How barbaric is this??
TRAINING NOT TO TOUCH
There is much satisfaction in training up a child. It is easy and challenging. When my children were able to crawl (in the case of one, roll) around the room, I set up training sessions.
Try it yourself. Place an appealing object where they can reach it, maybe in a "No-no" corner or on an apple juice table (That's where the coffee table once sat). When they spy it and make a dive for it, in a calm voice say, "No, don't touch it." They will already be familiar with the "No," so they will pause, look at you in wonder and then turn around and grab it. Switch their hand once and simultaneously say, "No." Remember, you are not disciplining, you are training. One spat with a little switch is enough. They will again pull back their hand and consider the relationship between the object, their desire, the command and the little reinforcing pain. It may take several times, but if you are consistent, they will learn to consistently obey, even in your absence.
Get set for training. Hold him where he can easily reach your glasses. Look him right in the eye. He reaches out. Don't pull back. Don't defend yourself.' Calmly say, No." If anything, lower your voice, don't raise it. Don't sound more serious than usual. Remember you are establishing a pattern of command to be used the rest of his youth. When he touches the glasses, again say, "No," and accompany your command with minor pain. He will pull his hand back and try to comprehend the association of grabbing the glasses and pain. (I usually just thumped their little hand with my index finger. I never knew one to cry. They don't even know that you did it. They think it was the glasses, or perhaps the "No" itself causes pain.) Inevitably, he will return to the bait to test his new theory. Sure enough, again the glasses caused pain; and the pain is always accompanied by a quiet little "No." It may take one or two more tries for him to give up his career as glasses snatcher, but he will.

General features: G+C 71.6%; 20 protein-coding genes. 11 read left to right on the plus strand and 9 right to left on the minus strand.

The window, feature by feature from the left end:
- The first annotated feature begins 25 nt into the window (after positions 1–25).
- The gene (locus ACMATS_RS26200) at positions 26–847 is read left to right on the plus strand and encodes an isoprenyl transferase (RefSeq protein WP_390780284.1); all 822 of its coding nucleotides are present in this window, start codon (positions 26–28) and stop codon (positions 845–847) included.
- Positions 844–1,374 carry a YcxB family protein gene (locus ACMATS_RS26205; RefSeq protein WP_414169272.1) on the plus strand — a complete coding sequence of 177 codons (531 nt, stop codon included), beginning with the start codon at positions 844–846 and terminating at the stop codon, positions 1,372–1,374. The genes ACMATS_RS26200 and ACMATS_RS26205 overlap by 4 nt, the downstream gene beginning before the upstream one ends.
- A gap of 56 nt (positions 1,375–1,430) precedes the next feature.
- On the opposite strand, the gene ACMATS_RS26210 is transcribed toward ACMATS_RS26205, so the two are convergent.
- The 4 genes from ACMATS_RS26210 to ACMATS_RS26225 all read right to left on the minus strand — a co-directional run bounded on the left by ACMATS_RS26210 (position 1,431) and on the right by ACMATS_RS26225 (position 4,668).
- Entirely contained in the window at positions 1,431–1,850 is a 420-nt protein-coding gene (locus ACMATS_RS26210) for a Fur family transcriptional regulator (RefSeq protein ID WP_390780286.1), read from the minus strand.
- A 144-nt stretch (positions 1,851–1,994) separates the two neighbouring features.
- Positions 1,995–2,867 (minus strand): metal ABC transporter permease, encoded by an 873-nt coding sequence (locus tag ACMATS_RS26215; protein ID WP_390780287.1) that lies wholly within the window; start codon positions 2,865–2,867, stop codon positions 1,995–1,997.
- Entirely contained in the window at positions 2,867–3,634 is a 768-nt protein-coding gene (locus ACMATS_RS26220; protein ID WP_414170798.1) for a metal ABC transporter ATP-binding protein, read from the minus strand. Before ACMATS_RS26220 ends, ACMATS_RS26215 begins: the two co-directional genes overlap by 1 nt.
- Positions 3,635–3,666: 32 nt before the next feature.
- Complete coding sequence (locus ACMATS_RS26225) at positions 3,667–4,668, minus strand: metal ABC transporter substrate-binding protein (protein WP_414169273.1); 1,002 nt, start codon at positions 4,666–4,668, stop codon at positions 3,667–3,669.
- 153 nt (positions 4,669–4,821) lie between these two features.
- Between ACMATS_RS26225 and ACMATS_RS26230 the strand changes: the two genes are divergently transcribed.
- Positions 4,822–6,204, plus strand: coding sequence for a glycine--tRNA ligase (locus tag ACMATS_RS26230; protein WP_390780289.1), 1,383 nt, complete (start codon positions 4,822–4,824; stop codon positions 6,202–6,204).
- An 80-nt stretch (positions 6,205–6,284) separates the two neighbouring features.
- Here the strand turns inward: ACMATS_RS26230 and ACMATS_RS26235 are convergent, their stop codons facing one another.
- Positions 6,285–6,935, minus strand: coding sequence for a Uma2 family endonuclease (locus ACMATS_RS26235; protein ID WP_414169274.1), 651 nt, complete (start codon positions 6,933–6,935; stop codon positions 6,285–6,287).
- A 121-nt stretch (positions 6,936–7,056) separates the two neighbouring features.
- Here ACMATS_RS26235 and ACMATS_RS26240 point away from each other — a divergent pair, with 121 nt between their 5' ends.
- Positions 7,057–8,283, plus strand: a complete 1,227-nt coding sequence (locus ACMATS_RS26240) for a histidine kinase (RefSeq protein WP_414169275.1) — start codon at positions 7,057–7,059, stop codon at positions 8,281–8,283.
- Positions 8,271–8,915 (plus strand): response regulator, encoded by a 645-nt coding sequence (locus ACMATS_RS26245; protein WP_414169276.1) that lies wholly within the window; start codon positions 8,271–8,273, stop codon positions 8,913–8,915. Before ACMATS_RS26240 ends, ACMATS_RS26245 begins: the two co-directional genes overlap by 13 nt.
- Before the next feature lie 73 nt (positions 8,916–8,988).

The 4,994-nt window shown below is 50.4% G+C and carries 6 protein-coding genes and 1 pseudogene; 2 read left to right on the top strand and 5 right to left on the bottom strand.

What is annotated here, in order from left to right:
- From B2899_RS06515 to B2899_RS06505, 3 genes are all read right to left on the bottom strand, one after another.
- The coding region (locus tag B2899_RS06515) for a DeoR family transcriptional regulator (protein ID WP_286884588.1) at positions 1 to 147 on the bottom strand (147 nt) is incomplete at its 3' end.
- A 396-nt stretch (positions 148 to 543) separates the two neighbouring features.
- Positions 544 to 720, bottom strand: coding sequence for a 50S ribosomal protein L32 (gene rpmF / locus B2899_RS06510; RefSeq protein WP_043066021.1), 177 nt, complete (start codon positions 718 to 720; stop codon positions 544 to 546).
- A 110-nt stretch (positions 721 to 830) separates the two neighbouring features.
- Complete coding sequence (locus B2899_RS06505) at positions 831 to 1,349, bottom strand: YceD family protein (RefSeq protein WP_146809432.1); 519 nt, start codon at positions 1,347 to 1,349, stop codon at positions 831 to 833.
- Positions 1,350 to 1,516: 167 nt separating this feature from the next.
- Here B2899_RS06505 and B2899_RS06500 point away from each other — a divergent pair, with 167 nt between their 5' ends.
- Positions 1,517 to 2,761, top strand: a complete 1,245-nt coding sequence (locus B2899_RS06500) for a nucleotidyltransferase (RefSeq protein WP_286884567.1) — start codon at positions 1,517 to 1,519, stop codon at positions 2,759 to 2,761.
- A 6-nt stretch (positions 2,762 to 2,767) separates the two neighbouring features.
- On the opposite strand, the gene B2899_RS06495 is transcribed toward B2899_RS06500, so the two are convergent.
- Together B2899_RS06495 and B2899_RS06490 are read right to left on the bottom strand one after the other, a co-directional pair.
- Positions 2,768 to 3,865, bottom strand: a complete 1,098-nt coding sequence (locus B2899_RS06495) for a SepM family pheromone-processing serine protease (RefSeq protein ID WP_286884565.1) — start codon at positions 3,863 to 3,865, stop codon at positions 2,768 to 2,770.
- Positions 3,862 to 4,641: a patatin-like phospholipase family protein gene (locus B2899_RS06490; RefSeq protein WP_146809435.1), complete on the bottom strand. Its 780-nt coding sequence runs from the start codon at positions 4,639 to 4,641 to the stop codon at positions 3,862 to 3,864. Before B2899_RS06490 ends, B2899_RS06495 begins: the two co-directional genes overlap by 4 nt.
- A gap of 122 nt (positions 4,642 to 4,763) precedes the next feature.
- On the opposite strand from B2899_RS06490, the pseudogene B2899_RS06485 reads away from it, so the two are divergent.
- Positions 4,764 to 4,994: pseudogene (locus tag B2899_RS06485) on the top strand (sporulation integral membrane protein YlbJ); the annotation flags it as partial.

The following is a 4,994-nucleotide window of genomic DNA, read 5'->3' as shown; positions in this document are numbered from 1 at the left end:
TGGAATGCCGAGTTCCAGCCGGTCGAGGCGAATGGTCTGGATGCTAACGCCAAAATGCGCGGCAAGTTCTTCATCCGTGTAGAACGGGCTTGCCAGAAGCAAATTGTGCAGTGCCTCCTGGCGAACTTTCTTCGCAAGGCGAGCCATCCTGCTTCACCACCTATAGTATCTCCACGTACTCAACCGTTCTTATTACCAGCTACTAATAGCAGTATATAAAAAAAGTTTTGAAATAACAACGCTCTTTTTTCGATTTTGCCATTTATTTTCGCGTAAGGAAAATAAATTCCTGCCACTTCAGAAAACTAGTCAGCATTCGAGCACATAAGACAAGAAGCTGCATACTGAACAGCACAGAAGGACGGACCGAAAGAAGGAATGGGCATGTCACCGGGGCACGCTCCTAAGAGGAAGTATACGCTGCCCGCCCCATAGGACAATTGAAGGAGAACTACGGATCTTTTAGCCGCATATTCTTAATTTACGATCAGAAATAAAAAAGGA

Through this process of association the child will involuntarily recall the pain every time he hears the word "No." There comes a time when your word alone is sufficient to gain obedience.
You can also stop him from assaulting his mother with a bottle held by the nipple. The same holds true for hair and beard pulling. You name it, the infant can be trained to obey. Do you want to wrestle with him through his entire youth, nagging him to compliance, threatening, placing things out of reach, fearing what he might get into next? Or would it be better to take a little time to train? If nothing else, training will result in saving you time.